Do you recall the YouTube challenge we did back in July where we had to use the ‘real’ primary colors of Cyan, Yellow and Magenta? I’ve been dying to try these colors again so today I’ll be matching them with a black background negative space pour.
Previously I had matched my CYM primaries with a white negative space, but you know how much I love my strong contrast of bright colors with black, so this one has been on my mind for a while. I prepared my canvas in advance with a black edge and corners and because this was a super-expensive one, I taped the back too to keep it looking clean and smart. My plan was basically the same as the white one I did, except where before I did a diagonal tilt on a square, this time I want to tilt top to bottom along the length of the canvas.
In this painting I am using:
Art Alternatives Titanium White, Black and Magenta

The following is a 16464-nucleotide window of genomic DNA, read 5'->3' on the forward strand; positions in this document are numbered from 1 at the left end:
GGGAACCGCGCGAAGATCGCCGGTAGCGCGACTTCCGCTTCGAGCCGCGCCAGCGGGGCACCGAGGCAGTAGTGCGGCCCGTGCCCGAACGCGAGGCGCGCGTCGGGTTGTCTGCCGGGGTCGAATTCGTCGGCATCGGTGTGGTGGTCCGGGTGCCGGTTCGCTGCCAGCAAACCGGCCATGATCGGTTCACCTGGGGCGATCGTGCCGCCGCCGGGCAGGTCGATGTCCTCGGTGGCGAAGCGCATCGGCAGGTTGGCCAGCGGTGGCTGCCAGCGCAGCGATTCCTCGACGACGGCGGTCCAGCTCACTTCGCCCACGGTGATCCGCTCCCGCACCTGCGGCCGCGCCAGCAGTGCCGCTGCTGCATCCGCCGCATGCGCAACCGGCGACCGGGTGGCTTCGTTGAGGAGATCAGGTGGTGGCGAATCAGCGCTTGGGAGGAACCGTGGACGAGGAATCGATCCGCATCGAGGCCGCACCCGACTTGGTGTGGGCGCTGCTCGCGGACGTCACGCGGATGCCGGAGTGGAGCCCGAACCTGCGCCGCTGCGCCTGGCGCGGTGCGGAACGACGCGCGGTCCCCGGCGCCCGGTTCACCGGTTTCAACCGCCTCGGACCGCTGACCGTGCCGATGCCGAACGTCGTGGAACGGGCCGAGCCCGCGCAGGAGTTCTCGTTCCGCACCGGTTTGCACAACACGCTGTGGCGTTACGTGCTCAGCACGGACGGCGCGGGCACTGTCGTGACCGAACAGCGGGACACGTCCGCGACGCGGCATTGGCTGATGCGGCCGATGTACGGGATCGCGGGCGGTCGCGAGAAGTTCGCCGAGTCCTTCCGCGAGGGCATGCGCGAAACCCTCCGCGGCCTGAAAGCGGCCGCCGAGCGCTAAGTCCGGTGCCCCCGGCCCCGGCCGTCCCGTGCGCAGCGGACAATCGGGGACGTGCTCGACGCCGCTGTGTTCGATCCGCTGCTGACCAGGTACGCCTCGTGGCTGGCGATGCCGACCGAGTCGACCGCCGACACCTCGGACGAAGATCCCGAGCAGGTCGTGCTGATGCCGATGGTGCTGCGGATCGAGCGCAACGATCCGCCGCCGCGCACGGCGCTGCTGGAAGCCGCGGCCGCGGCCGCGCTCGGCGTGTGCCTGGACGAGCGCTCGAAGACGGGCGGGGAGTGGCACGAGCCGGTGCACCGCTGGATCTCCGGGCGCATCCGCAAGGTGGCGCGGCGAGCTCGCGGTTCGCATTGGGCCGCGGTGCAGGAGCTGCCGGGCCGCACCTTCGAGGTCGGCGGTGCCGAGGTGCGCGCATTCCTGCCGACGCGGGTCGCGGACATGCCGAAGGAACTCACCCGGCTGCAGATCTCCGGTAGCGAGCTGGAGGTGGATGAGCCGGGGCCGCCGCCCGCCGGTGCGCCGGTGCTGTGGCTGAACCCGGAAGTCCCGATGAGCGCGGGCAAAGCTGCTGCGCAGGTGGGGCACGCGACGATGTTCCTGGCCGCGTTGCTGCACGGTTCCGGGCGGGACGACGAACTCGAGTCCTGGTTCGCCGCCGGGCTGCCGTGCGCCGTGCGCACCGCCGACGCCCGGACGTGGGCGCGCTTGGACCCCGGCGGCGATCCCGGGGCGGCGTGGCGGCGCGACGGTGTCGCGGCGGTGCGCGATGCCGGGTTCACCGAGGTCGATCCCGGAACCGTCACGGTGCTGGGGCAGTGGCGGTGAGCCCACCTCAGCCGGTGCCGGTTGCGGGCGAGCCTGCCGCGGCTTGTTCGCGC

Liquitex Basics Cerulean Blue
Blick Student Acrylic in Chrome Yellow
Treadmill Belt Silicone
KY True Feel Dimethicone oil
The darned black was a bit of a nuisance in this one. It was left over from a previous pour and already had just a single spot of the treadmill silicone but it was already enough that when I used the stick to try to swipe off some of the excess black paint, it actually caused the paint to cell up and separate, showing through some white canvas. All was well in the end and it was easy to touch up as it was drying. The end result goes straight to the top of my favorite paintings list. I’m so glad that I used one of my special canvases for this one. The bright colors contrasting with the black, it’s just what I love.
As usual, enjoy the slideshow below of more photos from this pour, both wet and dry, and closeups of the details.
After being told in high school that she was so bad at art that she should switch to another subject, Deby didn’t paint again for 35 years. Then a stroke released a new wave of creativity and she began exploring with dot painting, abstract and eventually acrylic pouring, and at last the joy of working with color returned.
You don’t need ‘talent’ to be an acrylic pouring artist – just enthusiasm, some basic instruction, and a willingness to try, fail and try again. Paint along with her and learn from her many mistakes, and you’ll soon make great art together.